Way We Were: A look at Prohibiton in Park City, part two | ParkRecord.com

Way We Were: A look at Prohibiton in Park City, part two

Drying up the ‘wettest spot in Utah’

Mahala Ruddell
Park City Museum Research Coordinator
Pool halls like this one, pictured in 1914, were often fronts for illegal saloons once Prohibition was implemented. As a result of a federal undercover operation in 1928, abatement proceedings were brought against nine different “soft drink parlors” and pool halls in one day.
Park City Historical Society and Museum, Mary Martin Vincent Collection

Many argued the prohibition of intoxicating beverages, implemented throughout Utah in 1917 and nation-wide in 1920, would reduce crime.

Rampant alcoholism, activists claimed, contributed to political corruption, domestic violence and general moral decay. What this argument failed to account for was the continued production and sale of alcohol even after Prohibition went into effect.

Bootlegging — or the illegal production, transportation and sale of alcohol — was a crime, one with which authorities had to contend from 1917 until Prohibition’s repeal in 1933.

In 1917, the Park Record indicated a town relatively optimistic about Prohibition. Yet problems arose almost immediately. Wyoming had not yet passed “dry” legislation. Towns just over the border became popular destinations for Utahns seeking alcohol. Prior to 1920, most bootleggers the Park Record reported on were arrested en route from Wyoming.

After implementation of nation-wide Prohibition, bootlegging operations started up locally and more arrests of Parkites began to appear in newspaper reports.

Known as the “King of Sweden,” Gus Nielson — who lived in Empire Canyon — was arrested in October 1920.

His business consisted of “an old dirty carbide can, a coil of pipe and a slop-bucket into which was condensed the stuff that his friends get drunk on.”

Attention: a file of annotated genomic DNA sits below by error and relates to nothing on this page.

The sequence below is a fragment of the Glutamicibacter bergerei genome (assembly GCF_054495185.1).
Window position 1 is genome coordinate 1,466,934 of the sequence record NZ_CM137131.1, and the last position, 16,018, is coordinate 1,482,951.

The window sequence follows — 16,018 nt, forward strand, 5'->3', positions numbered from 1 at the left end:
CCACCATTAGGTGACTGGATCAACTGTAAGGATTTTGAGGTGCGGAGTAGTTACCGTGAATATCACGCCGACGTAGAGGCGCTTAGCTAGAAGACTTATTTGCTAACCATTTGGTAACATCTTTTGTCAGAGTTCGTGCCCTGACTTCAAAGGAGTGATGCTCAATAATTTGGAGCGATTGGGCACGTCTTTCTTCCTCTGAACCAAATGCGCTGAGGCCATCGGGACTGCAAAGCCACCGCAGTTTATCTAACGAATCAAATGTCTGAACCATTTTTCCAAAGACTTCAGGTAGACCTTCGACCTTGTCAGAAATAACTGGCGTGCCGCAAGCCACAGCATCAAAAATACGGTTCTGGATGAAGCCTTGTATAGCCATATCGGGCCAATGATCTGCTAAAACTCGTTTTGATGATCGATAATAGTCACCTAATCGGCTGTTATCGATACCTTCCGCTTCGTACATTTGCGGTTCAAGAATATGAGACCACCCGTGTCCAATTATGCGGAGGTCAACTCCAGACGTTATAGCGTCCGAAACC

As time went on, stills and moonshine operations became more complex. In order to deal with persistent bootlegging, local authorities agreed to leave many raids and investigations up to federal officers, though they continued their own involvement. Authorities began to shut down rather than simply fine “soft drink parlors” and other businesses that were, in effect, speakeasies, in the hopes of sending a zero-tolerance message.

The message was not received. Ten years after Prohibition was implemented in Utah, Park City was a mess. Even local police officers and, in a particularly high-profile case, the former sheriff, were arrested for bribery and bootlegging. One large raid uncovered more than 1500 gallons of booze in various establishments — from hotels to pool halls — throughout Park City.

This little mining town was known across the state as the “wettest spot in Utah.” In 1928, Park City was used by many as an example of why Prohibition was failing. Police were called “useless ornaments” and whiskey flowed freely around every corner.

Prohibition failed in large part due to lack of enforcement. Without the funds and manpower to crack down on illegal operations, officers couldn’t keep up and bootleggers thrived. Even the Park Record, once a staunch supporter of Prohibition, mostly fell silent on the issue. By 1930, reports were relegated to a sentence or two each in the police blotter column and the editor merely urged readers to express their displeasure at the polls rather than through illegal behavior.

“Spirited: Prohibition in America” is a new traveling exhibit opening today at the Park City Museum. Come learn more about the movement itself, Prohibition’s repeal, and how America changed over this period in history. Located at 528 Main St., the museum is open Monday through Saturday from 10 a.m. to 7 p.m. and Sunday from noon to 6 p.m.

Start a dialogue, stay on topic and be civil.
If you don't follow the rules, your comment may be deleted.

Park City

See more